Pilobolus has absolutely perfected performance art! After thirty-nine years, Pilobolus still brings innovation that challenges their artists and thrills audiences, which I got to experience first hand this past Monday evening at The Joyce Theater in New York City. This evening, Pilobolus adds to their superior athletic and dynamic reputation by flaunting their fluidity and grace on top of their ability to tell a story.
The opening piece, Lantera Magica, takes the audience to a fantasyland of enchanted creatures. Appealing to the family audience, fireflies drift your imagination into a mythical land. The colorful costumes and brilliant lighting perfectly complement the graceful dancers, which moves the audience into a tale of fairy like creatures and discovery.
Pseudopodia, a male solo choreographed to pounding drums, diverts the focus away from the show’s theatrics and toward some gravity-defying technique! This is an amazingly dynamic juxtaposition of music and movement. The hard, pounding drum is paired with the fluid, flame-like movement of Jun Kuribayashi. His gasp-inducing solo begins as Jun Kuribayashi somersaults on stage like a fireball, his body rolling like a continuous flame. Not once does the audience hear his body touch the stage. He flows with effortlessness, while commanding the stage with complete control. Bravo!
The first act ends with the much anticipated Contradance, a new work that’s a collaboration with Grammy winner Dan Zanes. Contradance continues with the family and story telling theme of the evening by showcasing the ensemble’s subtle strengths and talents to portray sweet characters, who convey a moral story. (Yes, dancers, you better act!) Even though this piece isn’t a momentous, gravity defying piece that is often associated with Pilobolus’s reputation, I appreciate the softness and sweetness of the characters and the company’s embrace of magical stories that really appeal to a younger audience.
The evening is arranged much like a double feature at the movies. The first act is a G rated movie for families while the second more is a sophisticated highlight of the extreme strength and power of the company. Upon entering the stage in the fourth number, Gnomen, four intertwined men roll onto stage, demonstrating a huge feat of weight and balance. The men showcase extreme endurance, but execute it with much sensitivity. Arial lifts and arm balances make the audience gasp in awe, but more impressive is the emotional execution of the movement. Choreographed by Artistic Directors Robby Barnett and Jonathan Wolken as a dedication to fellow dancer James Blanc, I also sense that the dancers pay tribute to Wolken, who passed in the spring. The somber and inward mood of the piece creates a division between the performers and audience. As a viewer, you observe the pain of loss and devotion to relationships, but also admire the beauty of graceful physicality and emotional strength.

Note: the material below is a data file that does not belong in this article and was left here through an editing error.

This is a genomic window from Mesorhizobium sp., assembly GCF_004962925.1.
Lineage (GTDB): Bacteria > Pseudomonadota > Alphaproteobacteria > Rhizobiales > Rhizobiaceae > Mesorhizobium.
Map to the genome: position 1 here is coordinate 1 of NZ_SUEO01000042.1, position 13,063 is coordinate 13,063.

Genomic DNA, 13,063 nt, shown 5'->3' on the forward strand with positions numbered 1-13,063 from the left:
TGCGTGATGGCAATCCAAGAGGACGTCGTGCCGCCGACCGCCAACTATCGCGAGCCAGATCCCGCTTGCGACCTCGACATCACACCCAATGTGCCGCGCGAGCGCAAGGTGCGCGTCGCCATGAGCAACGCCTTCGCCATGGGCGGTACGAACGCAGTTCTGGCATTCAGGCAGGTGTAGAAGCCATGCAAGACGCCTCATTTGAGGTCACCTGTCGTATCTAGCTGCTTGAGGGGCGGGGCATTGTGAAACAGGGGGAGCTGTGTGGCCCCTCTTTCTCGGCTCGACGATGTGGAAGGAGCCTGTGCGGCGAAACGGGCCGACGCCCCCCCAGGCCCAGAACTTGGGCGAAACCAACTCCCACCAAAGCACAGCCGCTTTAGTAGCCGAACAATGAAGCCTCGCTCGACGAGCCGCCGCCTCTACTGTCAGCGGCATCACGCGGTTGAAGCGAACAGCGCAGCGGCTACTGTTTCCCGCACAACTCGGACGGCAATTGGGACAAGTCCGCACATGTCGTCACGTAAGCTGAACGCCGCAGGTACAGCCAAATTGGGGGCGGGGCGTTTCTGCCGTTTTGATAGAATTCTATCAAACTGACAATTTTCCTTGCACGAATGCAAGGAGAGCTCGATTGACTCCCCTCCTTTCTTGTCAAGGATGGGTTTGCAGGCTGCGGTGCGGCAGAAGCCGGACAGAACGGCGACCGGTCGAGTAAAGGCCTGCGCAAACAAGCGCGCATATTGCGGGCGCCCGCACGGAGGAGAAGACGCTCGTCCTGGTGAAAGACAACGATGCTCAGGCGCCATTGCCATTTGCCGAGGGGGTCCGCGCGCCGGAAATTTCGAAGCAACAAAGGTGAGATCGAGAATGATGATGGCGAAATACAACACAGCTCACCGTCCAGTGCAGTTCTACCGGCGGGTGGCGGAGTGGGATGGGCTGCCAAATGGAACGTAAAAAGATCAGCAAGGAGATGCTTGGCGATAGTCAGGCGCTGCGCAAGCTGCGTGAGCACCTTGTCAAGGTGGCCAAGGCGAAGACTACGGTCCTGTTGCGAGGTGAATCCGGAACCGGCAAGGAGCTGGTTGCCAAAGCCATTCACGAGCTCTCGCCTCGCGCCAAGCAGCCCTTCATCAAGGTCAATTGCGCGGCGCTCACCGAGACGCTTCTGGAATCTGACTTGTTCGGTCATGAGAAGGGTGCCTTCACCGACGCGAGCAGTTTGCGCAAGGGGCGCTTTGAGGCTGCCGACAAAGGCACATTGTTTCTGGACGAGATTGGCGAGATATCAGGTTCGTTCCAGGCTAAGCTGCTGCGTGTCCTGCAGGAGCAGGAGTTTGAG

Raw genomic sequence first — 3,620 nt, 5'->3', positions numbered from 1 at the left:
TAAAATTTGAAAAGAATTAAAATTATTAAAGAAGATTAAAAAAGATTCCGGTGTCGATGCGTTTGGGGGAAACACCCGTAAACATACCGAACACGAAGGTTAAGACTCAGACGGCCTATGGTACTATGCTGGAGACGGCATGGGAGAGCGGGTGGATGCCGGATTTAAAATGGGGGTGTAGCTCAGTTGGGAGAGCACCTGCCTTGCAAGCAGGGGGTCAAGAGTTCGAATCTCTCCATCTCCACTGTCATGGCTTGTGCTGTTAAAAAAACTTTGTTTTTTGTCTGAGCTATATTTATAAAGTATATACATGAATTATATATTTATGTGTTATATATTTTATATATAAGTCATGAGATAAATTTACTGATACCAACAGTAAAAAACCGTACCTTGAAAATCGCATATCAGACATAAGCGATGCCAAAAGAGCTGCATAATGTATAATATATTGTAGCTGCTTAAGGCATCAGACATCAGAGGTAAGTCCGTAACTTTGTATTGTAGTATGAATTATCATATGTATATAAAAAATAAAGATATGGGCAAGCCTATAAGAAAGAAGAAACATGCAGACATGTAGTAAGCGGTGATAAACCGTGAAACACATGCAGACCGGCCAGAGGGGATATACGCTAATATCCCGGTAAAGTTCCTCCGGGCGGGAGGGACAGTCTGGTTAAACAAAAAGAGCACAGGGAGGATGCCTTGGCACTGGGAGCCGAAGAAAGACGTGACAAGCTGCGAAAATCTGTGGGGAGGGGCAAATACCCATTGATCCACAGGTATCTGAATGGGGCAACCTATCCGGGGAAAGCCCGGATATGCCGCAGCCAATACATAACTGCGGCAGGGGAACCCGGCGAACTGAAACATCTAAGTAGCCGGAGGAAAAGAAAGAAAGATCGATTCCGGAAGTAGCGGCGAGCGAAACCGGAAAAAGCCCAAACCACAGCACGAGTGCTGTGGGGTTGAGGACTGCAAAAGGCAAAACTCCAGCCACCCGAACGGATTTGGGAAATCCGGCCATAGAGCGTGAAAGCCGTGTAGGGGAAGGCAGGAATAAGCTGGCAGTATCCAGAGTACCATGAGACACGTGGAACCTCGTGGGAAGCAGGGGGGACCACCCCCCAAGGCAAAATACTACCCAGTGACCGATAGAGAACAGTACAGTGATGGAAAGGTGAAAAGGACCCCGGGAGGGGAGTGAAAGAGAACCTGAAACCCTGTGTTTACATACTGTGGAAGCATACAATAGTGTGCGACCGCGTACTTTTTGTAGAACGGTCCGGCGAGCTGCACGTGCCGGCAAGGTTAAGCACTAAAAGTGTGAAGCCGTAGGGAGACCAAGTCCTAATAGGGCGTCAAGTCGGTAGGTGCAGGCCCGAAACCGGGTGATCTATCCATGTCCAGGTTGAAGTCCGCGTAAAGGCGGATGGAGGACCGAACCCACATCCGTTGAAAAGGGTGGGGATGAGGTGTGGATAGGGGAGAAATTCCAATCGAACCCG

Megawatt, the finale performance, demonstrates strength and physicality, but in the most raw and abandoned manner. It is truly an underground piece choreographed to the music of Primus, Radiohead and Squarepusher. The dancers enter head first in upside-down army crawls (like my new dance term?), which sets the tone of organized chaos. Creating a full spectacle for the senses, Wolken’s killer choreography directly mimics the music. The audience sees, hears, and feels melody and tempo through a non-stop exhilarating display of high energy and seemingly impossible tricks. Although constantly impressed by the insane acrobatic stunts of all the members, I am most thrilled by Eriko Jimbo. One of the smaller members, she moves with fearless abandon and well matches the physicality of the “Lebron James size” men. Work Eriko! Megawatt leaves the audience rocking out in there seats.
Pilobolus is performing at The Joyce Theater until August 7th and provides a show that will entertain all ages and artistic preferences. Go see it!
Photography by Sara D. Davis
iDANZ Critix Corner
Official Dance Review by Katherine Gibson
Venue: The Joyce Theater, NYC
Show Date: July 19, 2010
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